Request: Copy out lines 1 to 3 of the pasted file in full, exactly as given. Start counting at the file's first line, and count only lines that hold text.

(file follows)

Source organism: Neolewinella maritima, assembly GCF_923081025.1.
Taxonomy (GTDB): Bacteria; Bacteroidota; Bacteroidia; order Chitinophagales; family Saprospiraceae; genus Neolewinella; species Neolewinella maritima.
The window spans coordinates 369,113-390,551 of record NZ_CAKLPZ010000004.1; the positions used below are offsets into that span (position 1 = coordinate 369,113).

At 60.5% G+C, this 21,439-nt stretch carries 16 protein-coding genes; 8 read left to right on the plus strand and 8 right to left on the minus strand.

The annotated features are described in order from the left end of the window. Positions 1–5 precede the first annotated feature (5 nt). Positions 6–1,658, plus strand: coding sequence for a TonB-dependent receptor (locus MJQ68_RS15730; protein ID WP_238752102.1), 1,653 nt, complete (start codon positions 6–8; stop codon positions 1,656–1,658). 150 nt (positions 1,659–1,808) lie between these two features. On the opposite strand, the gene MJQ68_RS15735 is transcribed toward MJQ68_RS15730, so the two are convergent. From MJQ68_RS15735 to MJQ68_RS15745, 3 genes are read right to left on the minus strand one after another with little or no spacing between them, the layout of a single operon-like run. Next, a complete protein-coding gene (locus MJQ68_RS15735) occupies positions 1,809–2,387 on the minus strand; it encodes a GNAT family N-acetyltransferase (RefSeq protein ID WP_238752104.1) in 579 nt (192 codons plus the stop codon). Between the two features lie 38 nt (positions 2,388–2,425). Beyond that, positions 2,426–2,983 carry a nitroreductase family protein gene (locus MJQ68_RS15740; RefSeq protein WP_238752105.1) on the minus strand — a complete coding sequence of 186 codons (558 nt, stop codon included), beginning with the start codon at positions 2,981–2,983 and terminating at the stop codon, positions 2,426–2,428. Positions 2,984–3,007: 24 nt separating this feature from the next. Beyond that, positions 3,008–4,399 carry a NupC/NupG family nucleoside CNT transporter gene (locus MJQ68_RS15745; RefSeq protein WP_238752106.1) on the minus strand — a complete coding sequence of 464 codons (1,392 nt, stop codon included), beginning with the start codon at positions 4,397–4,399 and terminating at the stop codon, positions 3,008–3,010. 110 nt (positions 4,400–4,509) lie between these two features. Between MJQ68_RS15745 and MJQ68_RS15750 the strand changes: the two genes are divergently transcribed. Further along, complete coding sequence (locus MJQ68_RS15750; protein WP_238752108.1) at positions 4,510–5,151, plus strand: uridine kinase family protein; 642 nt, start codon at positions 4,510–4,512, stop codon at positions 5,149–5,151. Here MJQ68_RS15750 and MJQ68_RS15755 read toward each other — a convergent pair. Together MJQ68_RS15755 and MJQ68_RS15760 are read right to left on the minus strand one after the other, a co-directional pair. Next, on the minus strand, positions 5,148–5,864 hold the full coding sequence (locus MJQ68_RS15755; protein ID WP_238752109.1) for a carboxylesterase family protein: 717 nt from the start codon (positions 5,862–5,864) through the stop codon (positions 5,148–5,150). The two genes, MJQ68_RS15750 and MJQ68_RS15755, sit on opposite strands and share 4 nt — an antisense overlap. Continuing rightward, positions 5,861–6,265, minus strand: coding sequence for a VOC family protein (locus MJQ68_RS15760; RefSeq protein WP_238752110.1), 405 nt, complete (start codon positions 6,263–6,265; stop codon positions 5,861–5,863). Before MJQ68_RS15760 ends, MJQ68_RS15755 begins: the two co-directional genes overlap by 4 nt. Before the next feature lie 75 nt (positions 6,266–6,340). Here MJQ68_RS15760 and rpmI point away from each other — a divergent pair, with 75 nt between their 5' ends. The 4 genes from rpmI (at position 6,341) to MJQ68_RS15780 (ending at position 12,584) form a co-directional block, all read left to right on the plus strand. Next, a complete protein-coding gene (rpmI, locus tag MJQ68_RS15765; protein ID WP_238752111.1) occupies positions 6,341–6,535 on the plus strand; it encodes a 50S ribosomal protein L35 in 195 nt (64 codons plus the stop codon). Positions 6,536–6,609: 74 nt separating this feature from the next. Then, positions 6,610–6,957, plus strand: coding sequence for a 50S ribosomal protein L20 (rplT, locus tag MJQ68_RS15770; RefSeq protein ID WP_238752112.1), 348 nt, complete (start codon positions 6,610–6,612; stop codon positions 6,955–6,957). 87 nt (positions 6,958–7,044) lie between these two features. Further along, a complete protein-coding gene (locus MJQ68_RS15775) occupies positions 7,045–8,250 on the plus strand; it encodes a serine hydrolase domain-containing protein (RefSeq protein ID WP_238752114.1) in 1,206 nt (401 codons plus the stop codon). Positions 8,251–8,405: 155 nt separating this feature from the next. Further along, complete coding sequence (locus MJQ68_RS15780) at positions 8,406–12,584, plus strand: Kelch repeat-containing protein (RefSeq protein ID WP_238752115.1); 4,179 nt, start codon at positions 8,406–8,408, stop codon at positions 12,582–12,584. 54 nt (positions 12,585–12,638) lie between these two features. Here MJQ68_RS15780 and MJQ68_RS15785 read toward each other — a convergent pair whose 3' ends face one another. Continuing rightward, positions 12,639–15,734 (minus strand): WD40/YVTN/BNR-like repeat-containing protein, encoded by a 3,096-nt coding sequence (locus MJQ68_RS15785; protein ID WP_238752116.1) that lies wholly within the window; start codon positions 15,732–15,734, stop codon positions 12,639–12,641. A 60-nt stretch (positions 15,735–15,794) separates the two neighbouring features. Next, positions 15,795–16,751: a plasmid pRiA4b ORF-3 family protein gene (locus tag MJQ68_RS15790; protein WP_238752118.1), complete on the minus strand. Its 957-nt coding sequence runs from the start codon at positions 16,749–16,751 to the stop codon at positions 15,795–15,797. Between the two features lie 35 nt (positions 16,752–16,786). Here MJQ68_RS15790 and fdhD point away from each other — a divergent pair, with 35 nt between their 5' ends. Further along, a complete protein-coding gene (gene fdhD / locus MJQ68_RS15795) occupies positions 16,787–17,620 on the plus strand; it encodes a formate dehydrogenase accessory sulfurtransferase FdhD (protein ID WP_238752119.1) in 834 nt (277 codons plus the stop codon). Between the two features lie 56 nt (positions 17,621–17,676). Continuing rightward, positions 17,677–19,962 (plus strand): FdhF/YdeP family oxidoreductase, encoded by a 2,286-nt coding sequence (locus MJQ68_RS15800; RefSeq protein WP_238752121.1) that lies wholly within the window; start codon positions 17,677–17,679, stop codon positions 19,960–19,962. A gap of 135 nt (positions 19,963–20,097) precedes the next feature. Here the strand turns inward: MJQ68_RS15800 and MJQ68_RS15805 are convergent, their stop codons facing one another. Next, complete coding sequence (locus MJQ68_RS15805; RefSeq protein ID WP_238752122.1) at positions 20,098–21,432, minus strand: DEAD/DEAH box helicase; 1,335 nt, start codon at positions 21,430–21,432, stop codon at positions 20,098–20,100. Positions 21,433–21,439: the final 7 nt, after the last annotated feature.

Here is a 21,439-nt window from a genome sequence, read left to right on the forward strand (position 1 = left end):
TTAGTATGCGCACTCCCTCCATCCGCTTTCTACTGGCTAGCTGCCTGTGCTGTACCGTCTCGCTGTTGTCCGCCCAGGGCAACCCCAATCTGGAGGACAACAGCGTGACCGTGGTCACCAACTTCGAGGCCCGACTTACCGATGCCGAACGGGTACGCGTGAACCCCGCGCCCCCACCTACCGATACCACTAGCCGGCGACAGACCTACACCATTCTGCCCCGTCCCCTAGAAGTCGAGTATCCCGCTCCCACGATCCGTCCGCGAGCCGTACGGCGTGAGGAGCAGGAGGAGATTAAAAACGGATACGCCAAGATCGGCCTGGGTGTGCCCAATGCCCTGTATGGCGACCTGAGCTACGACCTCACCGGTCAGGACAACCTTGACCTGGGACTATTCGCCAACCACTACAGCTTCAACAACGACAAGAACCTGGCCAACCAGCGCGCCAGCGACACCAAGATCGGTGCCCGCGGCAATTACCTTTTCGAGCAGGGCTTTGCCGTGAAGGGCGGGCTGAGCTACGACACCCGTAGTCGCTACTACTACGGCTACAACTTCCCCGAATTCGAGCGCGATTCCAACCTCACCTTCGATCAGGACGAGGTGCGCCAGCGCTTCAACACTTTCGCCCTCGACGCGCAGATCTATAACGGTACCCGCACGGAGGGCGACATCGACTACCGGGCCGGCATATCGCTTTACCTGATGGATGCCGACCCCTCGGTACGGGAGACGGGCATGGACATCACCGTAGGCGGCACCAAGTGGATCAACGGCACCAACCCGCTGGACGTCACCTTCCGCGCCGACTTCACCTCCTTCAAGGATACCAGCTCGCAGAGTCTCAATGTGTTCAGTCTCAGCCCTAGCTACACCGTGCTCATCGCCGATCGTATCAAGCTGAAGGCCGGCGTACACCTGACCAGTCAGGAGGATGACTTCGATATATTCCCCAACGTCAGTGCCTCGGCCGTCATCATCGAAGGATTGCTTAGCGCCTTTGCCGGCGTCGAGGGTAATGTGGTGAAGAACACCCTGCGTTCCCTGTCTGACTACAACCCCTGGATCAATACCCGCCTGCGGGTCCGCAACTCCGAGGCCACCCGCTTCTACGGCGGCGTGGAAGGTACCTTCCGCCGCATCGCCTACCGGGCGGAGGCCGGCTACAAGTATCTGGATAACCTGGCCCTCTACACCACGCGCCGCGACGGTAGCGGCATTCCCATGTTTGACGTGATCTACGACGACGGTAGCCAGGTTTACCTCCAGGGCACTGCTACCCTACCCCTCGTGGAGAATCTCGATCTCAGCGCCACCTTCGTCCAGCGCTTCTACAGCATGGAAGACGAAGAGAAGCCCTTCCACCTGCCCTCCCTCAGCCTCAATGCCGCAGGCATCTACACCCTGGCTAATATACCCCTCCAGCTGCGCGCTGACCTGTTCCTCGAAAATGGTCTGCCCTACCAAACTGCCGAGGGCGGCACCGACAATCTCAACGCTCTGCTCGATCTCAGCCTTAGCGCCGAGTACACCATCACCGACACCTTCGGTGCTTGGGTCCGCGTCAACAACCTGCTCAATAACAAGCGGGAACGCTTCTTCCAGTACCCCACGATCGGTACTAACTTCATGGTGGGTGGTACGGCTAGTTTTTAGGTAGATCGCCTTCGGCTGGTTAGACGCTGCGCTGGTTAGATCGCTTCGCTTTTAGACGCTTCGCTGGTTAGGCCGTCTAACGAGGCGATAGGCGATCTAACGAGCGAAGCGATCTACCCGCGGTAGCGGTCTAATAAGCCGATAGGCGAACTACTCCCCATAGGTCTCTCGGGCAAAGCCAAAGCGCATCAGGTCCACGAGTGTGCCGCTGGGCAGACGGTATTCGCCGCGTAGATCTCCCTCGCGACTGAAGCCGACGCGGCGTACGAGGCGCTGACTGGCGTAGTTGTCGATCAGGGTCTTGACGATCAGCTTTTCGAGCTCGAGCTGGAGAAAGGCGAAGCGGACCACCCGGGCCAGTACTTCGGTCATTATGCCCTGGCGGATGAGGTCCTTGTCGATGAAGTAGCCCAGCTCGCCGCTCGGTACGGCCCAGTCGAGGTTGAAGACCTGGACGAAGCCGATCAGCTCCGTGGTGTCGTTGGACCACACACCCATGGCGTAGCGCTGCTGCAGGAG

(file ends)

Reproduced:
Source organism: Neolewinella maritima, assembly GCF_923081025.1.
Taxonomy (GTDB): Bacteria; Bacteroidota; Bacteroidia; order Chitinophagales; family Saprospiraceae; genus Neolewinella; species Neolewinella maritima.
The window spans coordinates 369,113-390,551 of record NZ_CAKLPZ010000004.1; the positions used below are offsets into that span (position 1 = coordinate 369,113).